# When is a discontinuity of a real valued function removable?

This is a follow-up to a question asked by a calculus student here: Is the function $\frac{x^2-x-2}{x-2}$ continuous?

It got me thinking about a more interesting related question in classical analysis: When in general is a discontinuity for a real valued map removable? A rational function with a factorable polynomial in the numerator with a factor in the denominator is an almost trivial case - but when is it true in general? In complex analysis, for holomorphic functions, there's a very well-defined theory based on a theorem of Riemann. But what about real valued maps?

While I'm on the subject, I should note that "removable discontinuity" in the sense used in this problem is something of a misnomer - the point really should be called a removable singularity. The technical distinctions are nicely summed up here:

http://en.wikipedia.org/wiki/Classification_of_discontinuities

Addendum: I just found this older,related post at this board: Is there a function with a removable discontinuity at every point? If this is a valid algorithm, it may provide a starting point for a theoretical basis for the solution to my question!

• When the left and right limits of the function at the singularity exist and agree? – user7530 Nov 26 '11 at 8:33
• @Mathemagician1234: Your comment was off-topic. Please either calmly ask "Why the downvote?", or don't say anything about it. – Zev Chonoles Nov 26 '11 at 8:57
• I wasn't the first downvote, but I just added a second downvote. Given your self-reported background, this question is really silly and trivial. A version of it appears as an exercise in every textbook I've ever used to teach freshman calculus. – Adam Smith Nov 26 '11 at 21:21
• @Mathemagician1234: Your comment does not seem to me to make a lot of sense; the two-sided limit exists if and only if both one-sided limits exist and are equal. So "the 2-sidedd limit exists" is exactly the same as "the one sided limits exist and agree". How can the former be irrelevant, but the latter be the key, if they are equivalent? – Arturo Magidin Nov 26 '11 at 21:33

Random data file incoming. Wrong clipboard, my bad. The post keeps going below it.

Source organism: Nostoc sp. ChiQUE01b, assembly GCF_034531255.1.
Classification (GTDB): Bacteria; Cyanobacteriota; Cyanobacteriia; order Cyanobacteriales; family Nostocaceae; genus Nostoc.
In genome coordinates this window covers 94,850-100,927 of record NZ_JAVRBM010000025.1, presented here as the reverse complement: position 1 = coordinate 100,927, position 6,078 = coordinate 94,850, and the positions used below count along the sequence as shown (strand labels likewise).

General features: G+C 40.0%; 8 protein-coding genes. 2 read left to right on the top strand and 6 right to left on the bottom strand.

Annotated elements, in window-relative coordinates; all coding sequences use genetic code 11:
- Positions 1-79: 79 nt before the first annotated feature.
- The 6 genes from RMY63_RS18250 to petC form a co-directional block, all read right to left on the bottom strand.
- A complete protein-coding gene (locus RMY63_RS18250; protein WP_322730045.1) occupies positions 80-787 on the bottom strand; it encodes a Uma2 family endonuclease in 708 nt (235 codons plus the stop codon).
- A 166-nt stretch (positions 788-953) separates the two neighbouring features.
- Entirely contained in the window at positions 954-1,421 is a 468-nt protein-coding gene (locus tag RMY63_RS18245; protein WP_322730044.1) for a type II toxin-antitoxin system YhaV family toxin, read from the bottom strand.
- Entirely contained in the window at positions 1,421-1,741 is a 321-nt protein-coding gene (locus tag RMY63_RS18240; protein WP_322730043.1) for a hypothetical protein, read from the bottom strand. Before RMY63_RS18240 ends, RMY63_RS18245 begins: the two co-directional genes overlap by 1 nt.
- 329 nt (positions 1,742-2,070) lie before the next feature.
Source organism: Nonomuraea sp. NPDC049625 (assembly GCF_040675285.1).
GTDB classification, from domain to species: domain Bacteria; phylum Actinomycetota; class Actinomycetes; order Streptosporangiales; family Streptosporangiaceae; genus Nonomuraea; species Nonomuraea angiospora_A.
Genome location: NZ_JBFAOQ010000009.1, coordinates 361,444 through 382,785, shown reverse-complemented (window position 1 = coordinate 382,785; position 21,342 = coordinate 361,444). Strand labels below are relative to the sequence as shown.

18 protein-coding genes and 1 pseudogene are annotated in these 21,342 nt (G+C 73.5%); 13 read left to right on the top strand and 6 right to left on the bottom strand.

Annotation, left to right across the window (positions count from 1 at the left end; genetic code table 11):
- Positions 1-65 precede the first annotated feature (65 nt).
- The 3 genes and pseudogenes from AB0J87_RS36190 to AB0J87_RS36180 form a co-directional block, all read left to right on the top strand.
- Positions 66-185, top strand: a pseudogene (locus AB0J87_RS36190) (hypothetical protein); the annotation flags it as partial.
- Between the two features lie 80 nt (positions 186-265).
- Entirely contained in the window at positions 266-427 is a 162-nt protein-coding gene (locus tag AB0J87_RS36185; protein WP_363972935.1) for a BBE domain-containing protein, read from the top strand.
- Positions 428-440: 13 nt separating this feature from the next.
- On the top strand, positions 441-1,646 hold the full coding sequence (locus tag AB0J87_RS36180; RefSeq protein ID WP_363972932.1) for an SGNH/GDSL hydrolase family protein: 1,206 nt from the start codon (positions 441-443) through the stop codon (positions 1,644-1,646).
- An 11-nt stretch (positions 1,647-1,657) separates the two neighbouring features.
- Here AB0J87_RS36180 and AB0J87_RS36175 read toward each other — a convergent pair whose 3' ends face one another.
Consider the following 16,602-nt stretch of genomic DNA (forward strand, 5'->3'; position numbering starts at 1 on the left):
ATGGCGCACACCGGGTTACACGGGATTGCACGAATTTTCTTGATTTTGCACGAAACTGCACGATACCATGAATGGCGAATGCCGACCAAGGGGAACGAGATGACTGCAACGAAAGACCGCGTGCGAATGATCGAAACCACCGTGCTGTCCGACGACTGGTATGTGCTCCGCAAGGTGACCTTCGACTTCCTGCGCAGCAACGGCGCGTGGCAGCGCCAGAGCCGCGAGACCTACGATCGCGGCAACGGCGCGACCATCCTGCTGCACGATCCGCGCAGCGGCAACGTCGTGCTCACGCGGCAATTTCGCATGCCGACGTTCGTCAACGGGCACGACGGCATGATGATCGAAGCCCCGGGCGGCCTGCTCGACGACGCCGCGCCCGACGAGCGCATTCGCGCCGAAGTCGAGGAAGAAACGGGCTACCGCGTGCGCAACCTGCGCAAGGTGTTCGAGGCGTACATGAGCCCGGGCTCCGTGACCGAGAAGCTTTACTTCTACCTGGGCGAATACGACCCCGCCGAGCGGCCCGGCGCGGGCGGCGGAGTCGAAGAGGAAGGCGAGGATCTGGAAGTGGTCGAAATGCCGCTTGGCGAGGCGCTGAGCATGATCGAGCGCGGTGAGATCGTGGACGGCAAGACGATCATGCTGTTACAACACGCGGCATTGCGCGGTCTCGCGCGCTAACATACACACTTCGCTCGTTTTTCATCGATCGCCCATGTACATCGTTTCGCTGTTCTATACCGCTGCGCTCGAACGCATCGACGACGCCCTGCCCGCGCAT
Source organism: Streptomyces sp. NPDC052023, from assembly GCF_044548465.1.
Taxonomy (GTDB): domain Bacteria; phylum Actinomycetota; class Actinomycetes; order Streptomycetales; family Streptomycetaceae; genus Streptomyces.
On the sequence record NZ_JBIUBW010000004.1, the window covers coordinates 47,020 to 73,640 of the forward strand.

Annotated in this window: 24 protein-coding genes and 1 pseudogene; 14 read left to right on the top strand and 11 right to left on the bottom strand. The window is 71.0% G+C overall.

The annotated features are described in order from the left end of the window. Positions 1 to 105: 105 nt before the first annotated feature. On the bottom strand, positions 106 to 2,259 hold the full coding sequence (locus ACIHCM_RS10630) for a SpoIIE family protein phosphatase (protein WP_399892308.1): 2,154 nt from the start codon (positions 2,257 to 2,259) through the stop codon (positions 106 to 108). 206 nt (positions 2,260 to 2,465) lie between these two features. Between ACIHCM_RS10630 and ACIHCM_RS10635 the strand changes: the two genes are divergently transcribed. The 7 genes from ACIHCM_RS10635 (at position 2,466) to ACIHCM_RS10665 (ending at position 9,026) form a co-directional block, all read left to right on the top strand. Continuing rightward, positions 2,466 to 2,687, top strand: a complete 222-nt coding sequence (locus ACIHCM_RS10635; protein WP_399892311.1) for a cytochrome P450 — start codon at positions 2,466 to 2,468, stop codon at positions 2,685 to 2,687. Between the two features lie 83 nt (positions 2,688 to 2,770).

• @AdamSmith - The content of a question is what's important, not who asked it. If Terry Tao came in and asked a question you deemed below his station, would you downvote it? I cannot imagine any situation in which people should avoid asking a question when they don't know the answer - even if you think it "ought" to be within their ability, all you should worry about is giving a good answer for the benefit of the online math community as a whole. – Zev Chonoles Nov 29 '11 at 16:01

Let $f: \mathbb{R}\to\mathbb{R}$ be a function that is not continuous (or undefined) at $x_0 \in \mathbb{R}$. We can try to remove the discontinuity by replacing $f$ with the "patched" function $g$ given by

$$g(x) = \begin{cases} f(x), &x \neq x_0\\C, &x = x_0\end{cases}$$

for some real number $C$. Almost immediately from the definition of continuity, it follows that $g$ is now continuous at $x_0$ if and only if $$\lim_{x\to x_0^+} f(x) = \lim_{x\to x_0^-} f(x) = C.$$ In other words, the singularity is removable if and only if the left and right limits of $f$ near the singularity exist, and are equal.

• This is exactly the obvious answer that Daniel gave above and you criticized. – Adam Smith Nov 26 '11 at 21:18
• @Mathemagician1234 : I have no idea what kind of point you are pressing here. It's just the definition of a limit -- nothing subtle is happening here. And I'm not talking about rigorous calculus courses, just ordinary calculus courses that discuss limits (without properly defining them). I don't keep copies of calculus books on hand when I'm not teaching it, so I can't give a precise reference, but this kind of thing is definitely discussed in, e.g., Stewart's book. – Adam Smith Nov 27 '11 at 4:54
• @Mathemagician1234 : I don't see any material difference between what you describe in Stewart and what is contained in the above answer. – Adam Smith Nov 27 '11 at 17:36
• @Mathemagician1234: I have removed an irrelevant remark from the above comment. And as I am sure you are aware, each user is only able to vote once on any given post, so it does not make sense to blame a single user for the total score of a post. – Zev Chonoles Nov 28 '11 at 1:21
• @Zev Alright. I'm trying not to get myself thrown off here. I think I was very civil about it. I'm trying very hard to be. – Mathemagician1234 Nov 28 '11 at 2:18